Princeton basketball is currently second in the Ivy League. -
Record: 13-6 (2-0 Ivy) (t-1st)
What they’ve done: The Bulldogs are owners of the Ancient Eight’s most impressive nonconference victory to date, as they took down defending national champion UConn on Dec. 7. The Elis have dipped into league play in their last two games, both victories over last-place Brown.
What’s Next: Though it’s strange to see a squad besides Harvard at the top of the Ivy standings, the Bulldogs have looked very strong through the first half of their season. Look for leadership from senior guard Javier Duren and junior forward Justin Sears as Yale enters the thick of its conference schedule.
Record: 8-9 (1-0 Ivy) (2nd)
What they’ve done: Despite the lofty place in the standings, the Tigers have looked decidedly average in the early going. The squad has failed to register any impressive nonconference victories and was gifted its only league victory thus far at home when Penn struggled mightily down the stretch.
What’s Next: Despite the lackluster start to the season, Princeton still boasts a perfect Ivy record. Look for junior forward Hans Brase (12.2 points, 7.4 rebounds per game) to be the team’s leader as the Tigers head into a critical matchup with Harvard at home on Friday.
Record: 11-5 (1-1 Ivy) (t-3rd)
What they’ve done: The class of the Ancient Eight in recent years, Harvard has looked uncharacteristically beatable over the first half of the season. After entering the season nationally ranked at no. 25, the Crimson have suffered ugly defeats to Holy Cross, Virginia and Dartmouth.
What’s Next: Although the Crimson have looked unworthy on their preseason national attention in the early going, the firepower of guards Wesley Saunders and Siyani Chambers should allow Harvard fans to rest easier down the stretch. Tommy Amaker’s squad is still the favorites to win their fifth consecutive Ivy title.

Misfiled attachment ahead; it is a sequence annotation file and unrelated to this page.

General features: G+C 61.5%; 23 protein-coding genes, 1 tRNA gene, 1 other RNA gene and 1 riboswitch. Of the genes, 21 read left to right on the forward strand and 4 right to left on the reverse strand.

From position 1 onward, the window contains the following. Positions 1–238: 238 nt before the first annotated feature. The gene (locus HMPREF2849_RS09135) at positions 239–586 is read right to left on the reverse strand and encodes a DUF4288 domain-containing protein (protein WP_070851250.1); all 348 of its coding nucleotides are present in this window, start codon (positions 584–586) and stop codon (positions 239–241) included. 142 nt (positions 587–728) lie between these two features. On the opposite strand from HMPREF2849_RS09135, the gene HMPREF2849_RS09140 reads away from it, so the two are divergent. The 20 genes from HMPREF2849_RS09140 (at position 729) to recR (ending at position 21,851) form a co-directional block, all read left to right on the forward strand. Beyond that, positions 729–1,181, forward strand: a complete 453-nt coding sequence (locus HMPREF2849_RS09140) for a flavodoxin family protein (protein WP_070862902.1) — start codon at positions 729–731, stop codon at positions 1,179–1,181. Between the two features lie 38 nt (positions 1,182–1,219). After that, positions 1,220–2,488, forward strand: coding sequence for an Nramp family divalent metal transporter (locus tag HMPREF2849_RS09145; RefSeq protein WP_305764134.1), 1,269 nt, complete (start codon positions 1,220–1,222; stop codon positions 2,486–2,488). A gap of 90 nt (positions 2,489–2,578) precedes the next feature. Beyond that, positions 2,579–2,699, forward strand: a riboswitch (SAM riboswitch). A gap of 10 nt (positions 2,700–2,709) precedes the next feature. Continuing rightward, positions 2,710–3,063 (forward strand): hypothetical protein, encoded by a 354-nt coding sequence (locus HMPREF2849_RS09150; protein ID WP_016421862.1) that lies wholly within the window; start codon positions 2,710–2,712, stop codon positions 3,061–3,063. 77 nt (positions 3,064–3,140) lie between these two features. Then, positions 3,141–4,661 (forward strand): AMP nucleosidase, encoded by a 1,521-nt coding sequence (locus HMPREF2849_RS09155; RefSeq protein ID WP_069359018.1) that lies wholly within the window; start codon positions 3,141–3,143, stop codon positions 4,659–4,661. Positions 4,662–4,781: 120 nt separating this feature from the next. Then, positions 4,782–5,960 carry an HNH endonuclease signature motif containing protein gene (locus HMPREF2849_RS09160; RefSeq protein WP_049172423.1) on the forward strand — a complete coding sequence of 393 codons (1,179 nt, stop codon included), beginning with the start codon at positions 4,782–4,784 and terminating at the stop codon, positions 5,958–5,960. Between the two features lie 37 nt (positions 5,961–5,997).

Record: 9-7 (1-1 Ivy) (t-3rd)
What they’ve done: Despite the preseason loss of 2013-14 leading scorer Alex Rosenberg, the Lions have been able to tread water thus far this year, even coming close to a massive upset of No. 1 Kentucky on Dec. 10. The Lions have split their conference games, both versus Cornell.
What’s Next: Junior guard Maodo Lo will look to build on his team-leading 15.8 PPG as the Lions face a major test against Ivy leader Yale this Friday.
Record: 9-9 (1-1 Ivy) (t-3rd)
What they’ve done: The team from Ithaca has had mixed results in the first half of the season, dropping a disappointing home game to St. Peter’s on Dec. 28 before notching a solid road victory over Columbia on Jan. 24.
What’s Next: After last season’s 2-26 debacle, Cornell will likely be pleased with this season’s return to respectability thanks to the return of senior forward Shonn Miller, who missed last season with a shoulder injury. Look for the Big Red to hang around the middle of the Ivy standings as the season progresses.
Record: 8-8 (1-1 Ivy) (t-3rd)
What they’ve done: In the midst of an otherwise middling season, the Big Green pulled off the Ivy League’s most impressive in-conference victory to date, taking down Harvard on the road last Saturday.
What’s Next: That victory in Cambridge proved that Dartmouth can hang with anyone in the Ancient Eight. Look for junior guard Alex Mitola and his team-high 14.3 PPG to continue to catalyze the Big Green offense.
Record: 9-10 (0-2 Ivy) (8th)
What they’ve done: Despite a relatively weak nonconference schedule, the Bears have collected some impressive wins, including a 77-67 win at Providence on Dec. 8.
What’s Next: Two early losses to first-place Yale have put Brown in an early conference hole, but sophomore forward Leland King’s 14.6 PPG should help the Bears claw back to the middle of the Ivy pack. Although the sophomore missed the team’s second matchup against Yale, the Bears still fought to a four-point loss.